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The Vampire Is The More Emotionally/Mentally ‘Healthy’ Character - Nancy Collins

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  • The Vampire Is The More Emotionally/Mentally ‘Healthy’ Character - Nancy Collins

    Nancy Collins has wrapped up her writing on the Swords of Sorrow: Vampirella / Jennifer Blood miniseries and talked to Byron Brewer about being part of an event and brainstorm with a new generation of female writers. Cover art by Billy Tan.

    SoSVampiJB003CovATanBYRON BREWER: Nancy, how has it been being a part of this most unique summer comic book “event”?

    NANCY COLLINS: It’s been both fun and educational! This was my first event comic series since Neil Gaiman’s Children’s Crusade cross-over that involved the Vertigo titles. I got to meet (at least online) an entire new generation of writers and brainstorm with them.

    BB: During all this, with all the diverse female heroes, did you discover any characters new to you that you might like to take a crack at as a writer?

    NC: Definitely! I wouldn’t mind trying my hand with Jennifer Blood, Jungle Girl, Lady Zorro & Lady Rawhide, Pantha, and Lady Greystoke (that’s a lotta ladies, now that I think about it).

    BB: Has it been more difficult or easier than you thought “teaming” Vampirella and Jennifer Blood in this Swords of Sorrow tie-in?

    NC: It was pretty easy. My creator-owned Sonja Blue series combines the supernatural and hardboiled crime noir. All I had to do was separate those two genres into their respective characters.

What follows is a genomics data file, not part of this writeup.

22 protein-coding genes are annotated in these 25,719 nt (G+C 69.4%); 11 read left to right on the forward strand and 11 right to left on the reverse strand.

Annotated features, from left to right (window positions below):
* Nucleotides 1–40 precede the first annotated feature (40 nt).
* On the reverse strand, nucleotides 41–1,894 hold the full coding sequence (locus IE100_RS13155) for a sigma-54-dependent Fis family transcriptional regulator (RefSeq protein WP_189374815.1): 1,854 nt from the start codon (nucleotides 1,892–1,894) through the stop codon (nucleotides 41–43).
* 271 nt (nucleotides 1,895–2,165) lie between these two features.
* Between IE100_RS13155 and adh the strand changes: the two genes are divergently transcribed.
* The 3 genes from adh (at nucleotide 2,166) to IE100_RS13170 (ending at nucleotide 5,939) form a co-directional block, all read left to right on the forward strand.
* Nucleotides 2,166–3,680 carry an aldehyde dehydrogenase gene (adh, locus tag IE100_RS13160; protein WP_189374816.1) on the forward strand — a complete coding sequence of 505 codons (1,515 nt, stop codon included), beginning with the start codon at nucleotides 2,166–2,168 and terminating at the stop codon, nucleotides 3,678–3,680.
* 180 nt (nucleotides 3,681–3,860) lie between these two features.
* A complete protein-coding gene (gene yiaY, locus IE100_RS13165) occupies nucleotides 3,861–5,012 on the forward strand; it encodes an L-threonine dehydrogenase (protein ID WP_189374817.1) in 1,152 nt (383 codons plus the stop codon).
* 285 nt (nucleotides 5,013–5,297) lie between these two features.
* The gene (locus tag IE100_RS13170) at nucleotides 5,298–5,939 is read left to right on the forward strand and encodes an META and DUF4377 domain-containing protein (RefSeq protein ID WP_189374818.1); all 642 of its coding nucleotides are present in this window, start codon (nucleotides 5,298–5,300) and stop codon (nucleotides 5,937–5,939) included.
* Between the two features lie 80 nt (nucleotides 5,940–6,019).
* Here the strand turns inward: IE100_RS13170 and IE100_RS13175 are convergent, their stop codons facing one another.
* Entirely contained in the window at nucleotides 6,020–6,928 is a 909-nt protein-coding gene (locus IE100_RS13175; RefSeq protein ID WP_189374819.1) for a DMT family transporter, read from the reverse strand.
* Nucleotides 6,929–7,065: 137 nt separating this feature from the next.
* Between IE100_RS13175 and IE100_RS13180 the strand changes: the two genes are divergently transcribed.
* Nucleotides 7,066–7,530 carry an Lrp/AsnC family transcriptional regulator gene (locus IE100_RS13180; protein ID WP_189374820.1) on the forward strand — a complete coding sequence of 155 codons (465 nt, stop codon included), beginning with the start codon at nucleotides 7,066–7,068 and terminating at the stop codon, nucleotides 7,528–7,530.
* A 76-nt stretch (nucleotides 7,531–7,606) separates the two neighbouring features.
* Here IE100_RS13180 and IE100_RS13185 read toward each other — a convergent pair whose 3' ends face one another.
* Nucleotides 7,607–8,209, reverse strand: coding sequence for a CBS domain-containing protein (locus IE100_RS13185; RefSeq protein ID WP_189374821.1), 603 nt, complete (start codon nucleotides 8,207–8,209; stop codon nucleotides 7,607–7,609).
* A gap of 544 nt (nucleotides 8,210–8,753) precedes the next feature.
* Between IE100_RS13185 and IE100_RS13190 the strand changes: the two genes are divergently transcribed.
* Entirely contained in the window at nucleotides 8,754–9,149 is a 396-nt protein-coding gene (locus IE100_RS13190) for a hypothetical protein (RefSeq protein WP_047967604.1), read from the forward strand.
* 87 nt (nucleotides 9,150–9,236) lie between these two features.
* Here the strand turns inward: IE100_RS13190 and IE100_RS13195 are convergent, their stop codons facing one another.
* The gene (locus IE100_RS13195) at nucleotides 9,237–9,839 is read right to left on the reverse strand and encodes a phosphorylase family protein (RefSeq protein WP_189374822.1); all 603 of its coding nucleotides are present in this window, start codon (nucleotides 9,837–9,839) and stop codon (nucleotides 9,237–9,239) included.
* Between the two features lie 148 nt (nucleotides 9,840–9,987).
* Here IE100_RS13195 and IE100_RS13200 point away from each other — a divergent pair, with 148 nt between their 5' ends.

BB: You are Vampi’s regular writer and have certainly made your impression on this iconic brand. Do you think Jennifer Blood lost anything in a book with such a powerful and dominating character as Vampirella?

    NC: No, if anything, I think Vampirella’s character helped define Jennifer Blood’s for first-time readers, as she is closer to a traditional ‘hero’, while Jennifer Blood is more a vigilante/anti-hero. As for myself, once I got up to speed on Jennifer Blood (I admit I didn’t know anything about the character before hand), it wasn’t hard to find her ‘voice’. Of the two, I would say the vampire is definitely the more emotionally/mentally ‘healthy’ character.

    BB: How has it been working with artist Dave Acosta?

    NC: Dave’s been wonderful. He’s been good about incorporating the photo reference I give him into his work, while at the same time giving it his own spin. I’m always eager to see how he interprets my scripts.

    BB: I know in series like this there are limitations and give and take. As the miniseries comes to a conclusion in August, did you tell the story you set out to tell?

    NC: My goal was to pair up characters that would never otherwise interact in a gritty yet fun ‘urban fantasy’ style story and introduce both Vampirella and Jennifer Blood to readers that might not be familiar with them in a way that illustrated their unique backgrounds, abilities, and differences without it being yet another: “Hey! We’ve never met before! Let’s punch each other out for the next 15 pages!” team-up story. I think I succeeded at that, but it’s up to the readers to make that final call.

    For more on Swords of Sorrow: Vampirella / Jennifer Blood #4, click here.